David Maddox: Independence impartiality under scrutiny

The white paper for an independent Scotland. Picture: Robert Perry
The white paper for an independent Scotland. Picture: Robert Perry
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IT IS rare for journalists to be called before Commons committees but today this writer plus Michael Settle from the Herald will take the short walk from the press benches to sit as witnesses before the public administration committee.

The committee is investigating potential breaches of civil service impartiality by those working for both the UK and Scottish Governments in the independence referendum, but the main focus will not be journalists today, but the man some accuse of being a culprit: the head of the Scottish Government civil service, Sir Peter Housden.

There are concerns that civil servants right up to a senior level in the Scottish Government are being drafted into political campaigning rather than merely supporting government policy. A freedom of information request by Labour MP Gregg McClymont has just been returned from the Scottish Government which reveals that, since the launch of the independence white paper in November, more than 30 senior mandarins took part in 13 events around Scotland, which a Labour MP described as an “independence roadshow”.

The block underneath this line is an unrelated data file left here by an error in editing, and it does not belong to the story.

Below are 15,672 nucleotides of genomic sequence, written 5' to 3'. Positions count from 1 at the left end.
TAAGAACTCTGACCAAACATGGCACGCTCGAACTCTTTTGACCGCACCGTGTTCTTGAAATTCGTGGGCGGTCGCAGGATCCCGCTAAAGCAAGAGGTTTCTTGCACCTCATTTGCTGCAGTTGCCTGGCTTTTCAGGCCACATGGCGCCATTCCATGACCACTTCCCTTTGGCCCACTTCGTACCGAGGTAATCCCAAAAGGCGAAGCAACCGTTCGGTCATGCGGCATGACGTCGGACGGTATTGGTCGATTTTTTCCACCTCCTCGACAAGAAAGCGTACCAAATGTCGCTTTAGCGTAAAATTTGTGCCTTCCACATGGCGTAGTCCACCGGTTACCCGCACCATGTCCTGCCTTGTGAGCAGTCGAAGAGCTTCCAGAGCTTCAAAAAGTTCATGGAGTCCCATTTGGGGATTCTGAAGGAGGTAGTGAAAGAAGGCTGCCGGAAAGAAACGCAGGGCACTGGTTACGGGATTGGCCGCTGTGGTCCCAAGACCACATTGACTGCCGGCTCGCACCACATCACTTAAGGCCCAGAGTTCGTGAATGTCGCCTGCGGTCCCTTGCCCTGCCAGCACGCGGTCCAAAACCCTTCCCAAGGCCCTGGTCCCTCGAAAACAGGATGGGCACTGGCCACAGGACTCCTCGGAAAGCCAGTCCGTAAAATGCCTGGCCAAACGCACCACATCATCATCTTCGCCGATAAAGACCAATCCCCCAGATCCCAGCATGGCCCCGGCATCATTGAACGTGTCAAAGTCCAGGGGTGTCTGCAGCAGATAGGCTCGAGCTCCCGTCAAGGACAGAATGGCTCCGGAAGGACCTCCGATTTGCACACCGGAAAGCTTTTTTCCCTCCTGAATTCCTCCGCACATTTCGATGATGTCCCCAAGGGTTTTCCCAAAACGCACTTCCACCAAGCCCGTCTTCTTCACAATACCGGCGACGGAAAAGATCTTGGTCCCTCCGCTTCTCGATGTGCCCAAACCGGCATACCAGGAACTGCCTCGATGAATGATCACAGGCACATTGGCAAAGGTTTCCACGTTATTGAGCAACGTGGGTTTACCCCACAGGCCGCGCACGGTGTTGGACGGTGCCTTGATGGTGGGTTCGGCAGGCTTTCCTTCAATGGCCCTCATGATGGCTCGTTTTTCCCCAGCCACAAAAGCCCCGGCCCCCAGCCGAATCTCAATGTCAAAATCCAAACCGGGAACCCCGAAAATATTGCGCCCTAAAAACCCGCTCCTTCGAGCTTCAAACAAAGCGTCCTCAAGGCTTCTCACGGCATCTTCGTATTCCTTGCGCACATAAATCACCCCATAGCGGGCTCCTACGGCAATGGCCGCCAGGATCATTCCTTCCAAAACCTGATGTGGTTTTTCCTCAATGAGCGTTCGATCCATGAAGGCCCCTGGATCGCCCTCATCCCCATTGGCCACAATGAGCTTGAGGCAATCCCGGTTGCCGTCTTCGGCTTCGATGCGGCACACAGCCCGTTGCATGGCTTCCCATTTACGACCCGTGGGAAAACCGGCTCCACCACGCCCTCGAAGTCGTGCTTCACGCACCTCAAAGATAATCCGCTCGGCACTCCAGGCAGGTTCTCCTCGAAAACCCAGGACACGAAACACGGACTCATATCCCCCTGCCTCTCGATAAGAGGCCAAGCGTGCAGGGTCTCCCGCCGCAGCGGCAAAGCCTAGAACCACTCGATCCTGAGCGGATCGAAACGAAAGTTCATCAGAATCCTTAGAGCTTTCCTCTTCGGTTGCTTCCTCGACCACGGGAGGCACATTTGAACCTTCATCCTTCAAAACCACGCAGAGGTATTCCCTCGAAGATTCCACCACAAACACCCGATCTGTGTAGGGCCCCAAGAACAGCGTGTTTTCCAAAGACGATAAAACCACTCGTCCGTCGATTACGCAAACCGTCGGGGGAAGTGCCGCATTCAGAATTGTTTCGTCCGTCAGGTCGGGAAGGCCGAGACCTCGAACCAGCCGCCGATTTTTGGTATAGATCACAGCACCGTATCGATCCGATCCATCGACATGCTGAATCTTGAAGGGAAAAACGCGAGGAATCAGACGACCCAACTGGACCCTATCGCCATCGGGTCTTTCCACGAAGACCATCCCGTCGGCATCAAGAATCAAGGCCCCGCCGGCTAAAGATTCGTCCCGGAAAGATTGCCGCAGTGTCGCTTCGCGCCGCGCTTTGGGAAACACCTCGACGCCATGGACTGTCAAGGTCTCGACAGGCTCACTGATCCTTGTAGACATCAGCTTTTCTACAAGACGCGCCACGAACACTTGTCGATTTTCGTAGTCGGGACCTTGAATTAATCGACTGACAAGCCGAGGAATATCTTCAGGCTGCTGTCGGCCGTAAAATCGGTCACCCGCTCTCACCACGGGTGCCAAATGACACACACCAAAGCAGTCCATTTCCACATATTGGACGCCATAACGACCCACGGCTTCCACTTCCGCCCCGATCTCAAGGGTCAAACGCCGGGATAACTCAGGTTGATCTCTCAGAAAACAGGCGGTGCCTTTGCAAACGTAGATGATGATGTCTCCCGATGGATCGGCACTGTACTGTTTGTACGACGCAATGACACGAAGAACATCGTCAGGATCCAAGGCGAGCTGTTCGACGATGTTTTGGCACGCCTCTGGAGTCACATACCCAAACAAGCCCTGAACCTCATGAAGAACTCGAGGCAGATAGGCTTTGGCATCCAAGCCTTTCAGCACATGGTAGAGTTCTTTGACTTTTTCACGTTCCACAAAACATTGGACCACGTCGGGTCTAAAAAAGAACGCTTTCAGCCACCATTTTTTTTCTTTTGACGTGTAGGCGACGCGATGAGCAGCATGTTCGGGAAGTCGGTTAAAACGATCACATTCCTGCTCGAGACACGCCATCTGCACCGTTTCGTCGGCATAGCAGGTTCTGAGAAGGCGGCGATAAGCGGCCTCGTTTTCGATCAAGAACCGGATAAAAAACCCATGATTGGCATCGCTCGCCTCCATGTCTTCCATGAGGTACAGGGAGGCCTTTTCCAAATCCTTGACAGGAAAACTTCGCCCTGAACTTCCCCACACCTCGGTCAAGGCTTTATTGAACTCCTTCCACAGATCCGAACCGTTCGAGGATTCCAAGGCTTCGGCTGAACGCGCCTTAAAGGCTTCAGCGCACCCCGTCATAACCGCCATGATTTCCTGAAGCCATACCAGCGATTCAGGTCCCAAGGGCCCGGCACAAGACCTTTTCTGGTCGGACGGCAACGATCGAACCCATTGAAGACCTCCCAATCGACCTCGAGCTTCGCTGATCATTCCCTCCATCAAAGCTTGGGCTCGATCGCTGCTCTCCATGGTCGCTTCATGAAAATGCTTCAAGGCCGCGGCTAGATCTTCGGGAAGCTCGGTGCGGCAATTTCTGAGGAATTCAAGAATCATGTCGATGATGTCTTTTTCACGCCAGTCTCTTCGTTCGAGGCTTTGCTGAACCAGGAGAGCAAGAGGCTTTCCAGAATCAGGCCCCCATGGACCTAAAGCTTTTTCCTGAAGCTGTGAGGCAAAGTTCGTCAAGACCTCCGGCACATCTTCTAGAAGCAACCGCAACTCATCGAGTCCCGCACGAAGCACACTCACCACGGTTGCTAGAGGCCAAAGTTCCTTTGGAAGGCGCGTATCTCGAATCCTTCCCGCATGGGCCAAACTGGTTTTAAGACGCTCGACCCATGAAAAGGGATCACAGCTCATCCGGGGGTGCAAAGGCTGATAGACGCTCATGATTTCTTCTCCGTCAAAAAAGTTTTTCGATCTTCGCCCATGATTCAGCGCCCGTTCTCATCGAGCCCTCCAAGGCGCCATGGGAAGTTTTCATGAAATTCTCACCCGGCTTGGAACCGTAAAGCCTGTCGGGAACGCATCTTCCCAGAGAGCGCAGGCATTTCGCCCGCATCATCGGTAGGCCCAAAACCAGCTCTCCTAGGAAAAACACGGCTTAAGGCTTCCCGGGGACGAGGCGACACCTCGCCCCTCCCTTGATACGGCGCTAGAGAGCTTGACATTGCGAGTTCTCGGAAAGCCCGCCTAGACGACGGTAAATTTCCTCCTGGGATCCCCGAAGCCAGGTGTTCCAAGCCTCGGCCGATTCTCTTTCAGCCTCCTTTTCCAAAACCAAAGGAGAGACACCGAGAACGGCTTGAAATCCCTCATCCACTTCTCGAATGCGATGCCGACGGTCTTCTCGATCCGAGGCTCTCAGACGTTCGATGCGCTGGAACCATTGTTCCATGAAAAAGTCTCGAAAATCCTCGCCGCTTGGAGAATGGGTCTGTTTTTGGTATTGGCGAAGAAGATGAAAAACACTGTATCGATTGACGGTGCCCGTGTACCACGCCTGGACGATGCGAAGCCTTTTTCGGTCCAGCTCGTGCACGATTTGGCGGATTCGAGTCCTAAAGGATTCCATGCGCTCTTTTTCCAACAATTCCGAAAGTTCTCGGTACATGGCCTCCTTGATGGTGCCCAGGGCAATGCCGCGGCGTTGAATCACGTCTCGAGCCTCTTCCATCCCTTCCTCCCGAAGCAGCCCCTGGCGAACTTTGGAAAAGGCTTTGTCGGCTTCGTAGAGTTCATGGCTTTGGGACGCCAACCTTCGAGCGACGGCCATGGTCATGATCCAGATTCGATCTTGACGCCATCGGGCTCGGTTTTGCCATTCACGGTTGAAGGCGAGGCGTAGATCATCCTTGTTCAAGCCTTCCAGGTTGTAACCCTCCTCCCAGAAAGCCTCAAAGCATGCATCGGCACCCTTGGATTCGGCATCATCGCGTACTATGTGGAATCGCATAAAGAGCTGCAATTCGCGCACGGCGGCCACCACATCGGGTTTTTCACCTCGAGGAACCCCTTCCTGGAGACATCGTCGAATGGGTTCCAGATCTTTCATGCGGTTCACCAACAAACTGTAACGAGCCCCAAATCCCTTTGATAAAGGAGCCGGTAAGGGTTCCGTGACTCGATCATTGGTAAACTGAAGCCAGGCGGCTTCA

Previous controversies have included Transport Scotland tweeting “Powers of Independence would better support transport” and Sir Peter himself criticising coalition health policy, although he was cleared in an official investigation by the head of the UK civil service of breaching impartiality in 2011.

Better Together supporters asked in the recent controversy over CBI Scotland’s support for the No campaign whether organisations which receive funding from the Scottish Government were pressured to resign their membership. Complaints have been made about the language of the white paper which talked – pejoratively, to some eyes – of “Westminster” not “UK” parliament and government.

Equally there are concerns about the actions of Whitehall-based civil servants, mainly centring around the Scotland Office and Treasury. Sir Nicholas Macpherson, permanent secretary to the Treasury, has already given evidence regarding his role in drawing up the UK government’s independence analysis papers and recommendation that a future UK government should not agree to a sterling currency zone after a Yes vote. The question is whether that was real advice or part of a campaign.

In the end, though, civil servants have to help governments achieve their policies. In this case one government wants Scotland in the UK, the other wants independence.

But the reason for this inquiry may have a European element. Committee chairman Bernard Jenkin, a eurosceptic, may want to make sure in a potential EU referendum that the government machine is not used to campaign for the UK to stay in.